ZURICH (Reuters) - Switzerland may have to consider full transparency to give a future to its $2-trillion offshore banking industry as concessions made so far have done nothing to stem relentless pressure from big European neighbors.
Even though Switzerland offered on March 13 to help foreign authorities fight tax evasion, cash-strapped European Union countries cannot directly access bank data on an estimated $600-700 billion of undeclared European assets hidden in Swiss accounts, known as “Schwarzgeld” or black money.
After an Italian tax amnesty drained billions of francs and Germany said it would buy a CD-rom with stolen Swiss bank data, Berne has resolved to discuss on February 24 a strategy to put an end to international attacks.
A damning U.S. tax probe into help Swiss bank UBS(UBS.N) UBSN.VX gave to Americans seeking to hide money abroad has also weakened Switzerland’s international status.
“If I look back at the events of last year, I see a certain acceleration,” Michael Reiterer, the European Union Ambassador to Switzerland said earlier this week.
“You can discuss whether it is moral or not to buy ... a CD. But the data are sometimes grey if not black,” he added. “Wouldn’t it be an idea to discuss a strategy to get rid of the grey and of the black?”
Although there is no official Swiss government position yet, a task force suggested in December that Switzerland could broaden its existing “Rubik” scheme under which it pays EU countries part of the tax levied on interest accruing from savings in Swiss bank accounts.
The plan is strongly backed by the Swiss banking industry, which wants to freely market its products to the 500 million EU customers, and the Swiss would like to offer this proposal only in exchange for better access to the EU financial market.
Currently, Swiss bankers cannot visit their foreign clients in their home country or promote services abroad and clients risk being identified by custom officials when they cross the border.
“We must see the issue of EU market access in conjunction with the Swiss offer to introduce a withholding tax for European tax-volatile customers,” said Alfredo Gysi, CEO of Swiss bank BSI (GASI.MI) and head of the Swiss foreign banks association.
“That is a generous step of Switzerland, which would provide European neighboring countries with substantial incomes from the funds administered in Switzerland.”
But a diplomatic source said the proposal may not be enough for the 27-member EU bloc, which is already pushing reluctant member states Luxembourg and Austria to drop bank their own secrecy laws and adopt automatic exchange of tax information.
Restricted access to the vast EU financial market is becoming more and more a hindrance for Swiss financial operators.
Even legitimate Swiss banking services may be limited in the future as Switzerland has not yet signed a bilateral agreement with the EU for the free circulation of services.
“(One) issue that has not yet been solved for Switzerland is market access to the European Union,” said Pierre de Weck, head of Private Banking for Germany’s Deutsche Bank (DBKGn.DE).
“Unless that issue gets solved very quickly, in a transparent world the legitimate cross-border offshore European business into Switzerland will become more difficult and one would have a tendency to migrate to London or Luxembourg.”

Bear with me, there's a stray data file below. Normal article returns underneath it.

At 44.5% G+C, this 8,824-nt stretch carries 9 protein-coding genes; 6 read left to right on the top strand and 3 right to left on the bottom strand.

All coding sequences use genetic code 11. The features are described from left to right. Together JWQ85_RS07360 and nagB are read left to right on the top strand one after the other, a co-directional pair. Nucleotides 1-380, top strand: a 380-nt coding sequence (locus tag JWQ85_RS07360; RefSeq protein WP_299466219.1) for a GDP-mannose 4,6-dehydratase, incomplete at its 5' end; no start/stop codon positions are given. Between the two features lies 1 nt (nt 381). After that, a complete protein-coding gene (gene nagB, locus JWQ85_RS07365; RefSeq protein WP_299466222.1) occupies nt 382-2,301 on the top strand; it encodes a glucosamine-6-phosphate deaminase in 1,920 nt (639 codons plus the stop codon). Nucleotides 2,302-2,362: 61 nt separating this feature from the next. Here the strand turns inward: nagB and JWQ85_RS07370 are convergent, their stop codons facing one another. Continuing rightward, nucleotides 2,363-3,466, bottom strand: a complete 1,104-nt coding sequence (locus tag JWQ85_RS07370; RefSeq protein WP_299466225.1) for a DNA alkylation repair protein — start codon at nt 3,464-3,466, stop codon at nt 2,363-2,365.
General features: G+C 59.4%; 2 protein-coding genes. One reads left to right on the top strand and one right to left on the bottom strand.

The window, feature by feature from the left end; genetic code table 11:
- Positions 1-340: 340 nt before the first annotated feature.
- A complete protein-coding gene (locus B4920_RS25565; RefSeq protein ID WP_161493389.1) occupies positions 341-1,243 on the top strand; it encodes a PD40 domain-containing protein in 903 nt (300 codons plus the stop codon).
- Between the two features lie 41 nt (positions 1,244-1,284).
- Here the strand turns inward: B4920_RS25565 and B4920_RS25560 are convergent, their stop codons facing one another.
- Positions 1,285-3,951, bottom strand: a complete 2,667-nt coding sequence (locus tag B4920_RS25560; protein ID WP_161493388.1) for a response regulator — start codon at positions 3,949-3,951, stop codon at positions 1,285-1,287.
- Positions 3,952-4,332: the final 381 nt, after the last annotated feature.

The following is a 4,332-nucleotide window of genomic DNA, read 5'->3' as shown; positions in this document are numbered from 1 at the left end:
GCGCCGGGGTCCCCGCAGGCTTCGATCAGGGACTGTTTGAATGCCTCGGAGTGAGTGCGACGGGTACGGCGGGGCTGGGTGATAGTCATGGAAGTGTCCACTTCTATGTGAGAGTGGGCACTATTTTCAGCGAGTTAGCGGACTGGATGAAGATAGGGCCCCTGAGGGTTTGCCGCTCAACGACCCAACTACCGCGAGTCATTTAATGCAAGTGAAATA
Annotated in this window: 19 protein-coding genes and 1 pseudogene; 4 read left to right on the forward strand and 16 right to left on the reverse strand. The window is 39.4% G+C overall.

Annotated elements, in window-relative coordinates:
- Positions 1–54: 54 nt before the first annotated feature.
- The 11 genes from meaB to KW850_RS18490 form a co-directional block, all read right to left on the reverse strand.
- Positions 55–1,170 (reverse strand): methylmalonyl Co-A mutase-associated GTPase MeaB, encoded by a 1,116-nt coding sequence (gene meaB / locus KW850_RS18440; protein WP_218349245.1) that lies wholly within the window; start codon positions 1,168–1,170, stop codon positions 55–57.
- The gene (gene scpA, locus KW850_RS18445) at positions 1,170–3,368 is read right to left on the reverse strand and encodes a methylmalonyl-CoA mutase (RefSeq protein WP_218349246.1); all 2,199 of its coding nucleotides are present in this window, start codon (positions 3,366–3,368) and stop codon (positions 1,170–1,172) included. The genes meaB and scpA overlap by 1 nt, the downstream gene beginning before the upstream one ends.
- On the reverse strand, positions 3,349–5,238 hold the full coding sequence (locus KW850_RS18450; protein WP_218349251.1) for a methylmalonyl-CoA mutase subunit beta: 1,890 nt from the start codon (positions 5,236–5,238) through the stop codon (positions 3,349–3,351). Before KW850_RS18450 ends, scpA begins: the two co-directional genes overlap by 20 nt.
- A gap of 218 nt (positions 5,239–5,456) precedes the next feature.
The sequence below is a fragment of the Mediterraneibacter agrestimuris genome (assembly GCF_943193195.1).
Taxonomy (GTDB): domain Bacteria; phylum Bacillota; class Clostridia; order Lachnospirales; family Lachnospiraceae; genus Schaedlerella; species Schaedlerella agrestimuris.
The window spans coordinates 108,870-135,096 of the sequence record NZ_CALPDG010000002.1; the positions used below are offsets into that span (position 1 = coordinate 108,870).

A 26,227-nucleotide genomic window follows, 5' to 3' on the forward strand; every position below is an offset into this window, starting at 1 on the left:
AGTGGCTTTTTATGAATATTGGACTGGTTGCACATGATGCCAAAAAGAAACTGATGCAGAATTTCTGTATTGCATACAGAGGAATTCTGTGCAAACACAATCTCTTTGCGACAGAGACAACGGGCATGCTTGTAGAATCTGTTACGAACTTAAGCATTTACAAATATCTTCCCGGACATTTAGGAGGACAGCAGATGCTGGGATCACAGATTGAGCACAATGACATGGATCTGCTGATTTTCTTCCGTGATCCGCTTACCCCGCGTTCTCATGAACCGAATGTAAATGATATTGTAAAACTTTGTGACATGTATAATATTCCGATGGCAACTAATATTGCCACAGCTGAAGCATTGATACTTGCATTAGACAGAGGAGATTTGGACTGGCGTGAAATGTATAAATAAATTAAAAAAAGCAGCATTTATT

Switzerland is the world’s biggest wealth manager with 27 percent of global offshore assets, followed by rivals Britain and Luxembourg.
One alternative to the Rubik plan could be moving to full transparency after a sufficiently long transition period so to allow clients to either come clean or to move elsewhere.
The Swiss are hoping that the country’s political and currency stability and their banking expertise will offset the impact of diluting or losing their famed bank secrecy.
Neighbor Liechtenstein, until recently a very opaque tax haven, has adopted this solution in a bilateral tax treaty with Britain. The accord envisages a special disclosure facility for clients of Liechtenstein banks who have dodged taxes and a transition phase that lasts until 2015.
Swiss Finance Minister Hans-Rudolf Merz, who was much criticized for his handling of the bank secrecy strategy as well as the UBS tax spat, has shown no signs of wanting to give in.
“We have to resist against such foreign demands. We have to be firm,” he told journalists on Tuesday.
But Justice Minister Eveline Wiedmer-Schlumpf told newspaper Blick that EU states would not accept the withholding tax proposal alone and stressed the need to find a solution to the black money issue.
“The EU stance is this: if we want to get access to the EU market, we have to also accept all other EU mechanisms, for instance the automatic exchange of information,” she said.
While bank giants UBS and Credit Suisse CSGN.VX are focusing on tax-compliant assets, smaller private banks and many Swiss subsidiaries of foreign banks which are thought to hold a large share of untaxed assets are dragging their feet.
But time is running out, and a decision may be needed soon.
“The train is moving and the decision is whether to hop on the train,” said ambassador Reiterer. “My advice to Switzerland would be not to throw itself in front of the train.”
(Additional reporting by Oliver Hirt, Editing by Sitaraman Shankar)
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